Stop the Pendulum!

Following the inflation, high interest rates, and economic downturn of the late 1970s and early 1980s, American manufactures felt significant price pressures. They, wrongly, believed that offshoring production and sourcing to low wage rate countries was the only way to remain competitive.

As they complicated the supply chain and extended lead times, they also began to listen to select parts of the Toyota Production System. Select, as in they chose to see Just-in-Time as reducing inventories rather than designing systems to meet customer demand just in time.

The combination of offshoring, adding complexity, and reducing inventories locally was a bomb waiting to be lit. Covid did just that.

So what are a number of US manufacturers doing now? They are swinging the pendulum back the other direction by jacking up inventories and relocating sourcing to the US.

That makes no more sense now than the decisions to offshore made before. The unintended consequences are in most cases foreseeable, if only we look.We shipped middle class careers to other countries. Wage pressures in the United States are mounting as every industry faces labor shortages. Just how will re-shoring solve your problems now?

When is the last time you spoke with “customer support” that is located in the United States? We outsourced our customer relationships to India — an educated and English speaking country with low wage rates. Because services are less impacted by supply chain disruptions, no one is discussing moving that back to the US.

While the thinking of businesses advances in some areas, in critical ones it seems to swing as a pendulum. Core competency, or vertical integration, or conglomerate? Look at the historical trends, and its easy to see the near future. Outsource, face a problem, then in-source. Lower inventories, run out of things, raise inventories.

Where is the strategic problem prevention and solution? Going back to what we used to do may be quick and comforting, but that doesn’t make it wise.

If you haven’t developed a robust supplier selection and development process over the past decade, you’ll regret making changes now. Bouncing from one undesirable situation to another is not the goal.

While speed is important and highly valued, actual strategic thinking is more important.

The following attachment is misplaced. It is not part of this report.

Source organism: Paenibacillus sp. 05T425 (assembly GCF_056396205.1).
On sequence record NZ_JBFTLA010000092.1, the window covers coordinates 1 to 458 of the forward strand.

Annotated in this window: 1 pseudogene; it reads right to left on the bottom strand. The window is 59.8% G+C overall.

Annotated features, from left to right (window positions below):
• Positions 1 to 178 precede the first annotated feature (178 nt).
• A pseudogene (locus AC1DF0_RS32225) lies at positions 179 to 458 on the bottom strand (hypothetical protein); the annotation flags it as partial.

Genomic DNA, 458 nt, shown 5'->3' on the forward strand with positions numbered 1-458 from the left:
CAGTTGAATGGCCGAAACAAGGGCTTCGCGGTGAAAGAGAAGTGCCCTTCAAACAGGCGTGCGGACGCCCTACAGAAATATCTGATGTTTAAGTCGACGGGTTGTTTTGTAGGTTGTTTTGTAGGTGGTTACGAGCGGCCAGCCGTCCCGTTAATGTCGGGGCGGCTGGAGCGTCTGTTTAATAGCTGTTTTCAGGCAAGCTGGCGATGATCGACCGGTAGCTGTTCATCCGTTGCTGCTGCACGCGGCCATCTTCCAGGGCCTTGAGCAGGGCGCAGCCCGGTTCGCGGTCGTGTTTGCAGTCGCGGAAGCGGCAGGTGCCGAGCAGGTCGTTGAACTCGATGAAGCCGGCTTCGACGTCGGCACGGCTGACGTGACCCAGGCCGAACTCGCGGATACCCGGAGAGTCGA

If you insist on moving quickly, and for some of you there is little choice, at least identify the very predictable problems that the quick moves will create. Develop plans quickly to minimize the negative impact.

Agile was never intended to mean bounce from one bad decision to another. The value in agile capabilities within your company is its fast learning, fast change incorporating that learning, and then fast learning again.

If you skip the learning, incorporate learning steps, you’re not agile. You’re just chaotic.

Stop the pendulum from returning you to prior problems.

Think. Analyze. Rely on robust processes you’ve put in place.

Leveraging Diversity

Could your manufacturing company utilize a retiring Brigadier General who has led small and large international groups in theaters of war and in standing up government infrastructure in countries in turmoil?

The typical immediate response is “wow! what a background. But what could he do for us with no experience in manufacturing?”

Hiring someone because they look different, or come from somewhere else is too often an effort to hit a target rather than hire the best.

When I was in the corporate world a global corporation was looking for a female executive to lead the operations of a technical division. I was told by the executive recruiter I had a head start because I am female. I had no problem gaining an interview because I not only had a strong background but also am a woman. I would have had a problem with getting an offer because I am a woman.

My confidence is sufficently high to know I was offered the role because I am competent. Competency and diversity are not mutually exclusive. I honor that company’s leadership for working to become more diverse in the 1980s, before it was “a thing.”

A room filled with Ivy League grads will generate less creativity than a room filled with intelligent people with diverse educational and life backgrounds.

When an organization repeatedly chooses to hire people with the same look, the same background, and the same thinking, the organization will fail. Maybe not today, but sooner than later.

If we can’t figure out how to leverage the experience and thinking of people unlike ourselves, we’re not very smart.

And that is true whether “we” are a group of black women, a group of middle-aged college-educated citizens, a group of McKinsey alum, or a group of new immigrants.

How do you recognize and leverage diversity?